By Steve Pratt
With a big assist from former ATP world No. 2-ranked Pro Magnus Norman, the popular paddle sport POP Tennis recently received a boost in spreading the game worldwide, according to the President of the International POP Tennis Association Mitch Kutner.
RacquetWire.com caught up with Kutner, who said the international partnership with a group from Europe – which includes the former three-time Grand Slam winning coach of Stan Wawrinka Norman and the European Sports Group Advisory and Licenses in Sweden – “creates great possibilities and larger potential for POP’s growth in 11 different countries.”
Kutner said the licensing deal to use the POP tennis branded name and logo at newly constructed sports venues in countries like Norway, Denmark, Finland, France, Switzerland, the United Kingdom, Germany, and Sweden will go a long way in helping spread the growth of the sport re-branded in 2015.
Plans involve construction of sports venues with POP courts in multiple countries, putting on introductory and instructional POP camps and clinics, selling merchandise like POP paddles and organizing tournaments and social events.
“This agreement gives us incredible confidence in the future of POP Tennis in the U.S. and around the world,” said Kutner, an avid and accomplished player on the national level and a lifelong player of the sport that started in the late 1800s with its earliest origins in Michigan before moving to the east coast and played primarily in New York City, and also in Southern California.
The New York resident Kutner (at right) said POP Tennis has grown in popularity in the United States over the past several years and has been aided by support of the United States Tennis Association.
“The USTA is obviously focused on tennis right now after a great year of player participation growth, but they’re also supportive of alternative paddle sports like POP, padel and pickleball,” said Kutner, a three-time National Men's doubles finalist (2000, 2003, 2018) and a 2017 POP US Open Mixed doubles finalist. “The USTA & the USPTA have always been there for us, as well as major supporters such as Adidas, Babolat, Dunlop, Wilson, Drop Shot, Sport Court, OnCourt OffCourt, Har-Tru, The Tennis Channel, XTP, Reflex, Tiga. Not to mention all of the support from certified court builders, equipment supply companies and a host of incredible ambassadors around the world.”
Kutner added: “We always keep the lines of communication open with the USTA and always discuss creative ways to work together to not only grow POP Tennis but to also leverage POP as a way to help protect tennis court infrastructure around the country,”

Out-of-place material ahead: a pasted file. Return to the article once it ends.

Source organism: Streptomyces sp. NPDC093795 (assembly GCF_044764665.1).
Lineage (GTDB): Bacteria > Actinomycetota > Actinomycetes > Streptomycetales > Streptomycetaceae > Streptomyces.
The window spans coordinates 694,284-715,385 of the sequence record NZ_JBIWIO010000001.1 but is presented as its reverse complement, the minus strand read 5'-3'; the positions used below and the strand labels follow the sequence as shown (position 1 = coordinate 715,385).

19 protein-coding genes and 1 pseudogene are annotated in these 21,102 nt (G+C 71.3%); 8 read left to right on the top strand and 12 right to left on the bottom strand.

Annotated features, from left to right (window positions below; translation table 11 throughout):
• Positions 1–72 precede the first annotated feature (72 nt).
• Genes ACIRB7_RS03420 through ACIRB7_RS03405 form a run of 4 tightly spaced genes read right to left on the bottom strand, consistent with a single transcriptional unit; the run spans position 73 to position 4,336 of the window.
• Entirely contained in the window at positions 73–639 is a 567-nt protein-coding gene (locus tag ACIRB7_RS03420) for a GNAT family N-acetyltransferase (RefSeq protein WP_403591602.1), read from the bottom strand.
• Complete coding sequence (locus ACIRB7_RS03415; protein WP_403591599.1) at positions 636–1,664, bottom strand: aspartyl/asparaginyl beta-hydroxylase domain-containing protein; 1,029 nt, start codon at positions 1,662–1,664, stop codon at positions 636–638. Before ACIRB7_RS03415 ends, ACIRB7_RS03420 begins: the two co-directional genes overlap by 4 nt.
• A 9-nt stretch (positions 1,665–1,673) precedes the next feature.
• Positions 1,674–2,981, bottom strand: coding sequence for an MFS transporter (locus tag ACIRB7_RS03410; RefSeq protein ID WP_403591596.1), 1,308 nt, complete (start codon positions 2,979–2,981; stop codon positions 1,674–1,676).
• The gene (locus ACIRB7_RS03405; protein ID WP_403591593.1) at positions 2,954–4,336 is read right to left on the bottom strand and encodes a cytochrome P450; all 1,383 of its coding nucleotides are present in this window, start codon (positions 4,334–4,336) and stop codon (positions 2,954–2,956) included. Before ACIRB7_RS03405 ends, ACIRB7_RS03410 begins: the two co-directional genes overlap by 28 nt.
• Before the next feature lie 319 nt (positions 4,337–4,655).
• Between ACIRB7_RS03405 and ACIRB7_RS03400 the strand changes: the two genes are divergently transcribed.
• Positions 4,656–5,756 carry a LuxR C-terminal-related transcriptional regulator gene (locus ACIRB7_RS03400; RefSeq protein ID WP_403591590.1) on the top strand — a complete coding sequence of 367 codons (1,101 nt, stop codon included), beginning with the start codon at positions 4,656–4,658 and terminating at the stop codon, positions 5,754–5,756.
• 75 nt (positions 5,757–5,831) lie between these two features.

In a December 2020, interview with Tennis Club Business publisher Rich Neher, Kutner said that former Harvard No. 1 player Ken Lindner approached him and a few others in 2014 to see about re-branding the game of POP Tennis, known from its earliest origins as paddle tennis, because it is so often confused with Platform Tennis and padel, also commonly known as paddle tennis.
“Around that time, we had also started to see pickleball’s rapid growth and it gave us hope and the drive to do it for the sport we loved and believed in,” Kutner told Neher. “We’ve always had amazing ambassadors in places like SoCal, Florida and New York, but things weren't working to grow the sport on a larger scale and we needed to try a different approach.”
The POP Tennis non-profit is based in Los Angeles and has more than 100 ambassadors nationwide. Kutner is active running the POP Tennis social media accounts on Facebook and Instagram with more than 25,000 followers on both platforms.
Kutner said there are currently nearly 300 different facilities in 24 states that have done some type of POP programming over the past two years.
“We’ve learned a lot from watching other sports like pickleball,” Kutner said. “They have done amazing work to grow their game over the past decade. A few years ago, the biggest challenge was that tennis facilities simply did not want to add other paddle or racquet sports. Some facility owners/managers and many teaching pros didn't take other alternative paddle/racquet sports seriously or felt those sports weren’t a fit or were a threat to tennis. We completely understood that hesitancy and respected it. That is why we never pushed too hard. We wanted our sport to grow organically. For many facilities, it was tennis or nothing at that time. That has changed dramatically over the last two years. Now, many job titles in the industry have changed from Director or Tennis to Director of Racquet Sports. Clubs understand they need to add options to cater to more people, to keep revenue coming in and keep their members happy. I love tennis as much as anyone and we don't want to replace tennis with POP. We just want our sport as a part of the equation to help strengthen the industry.”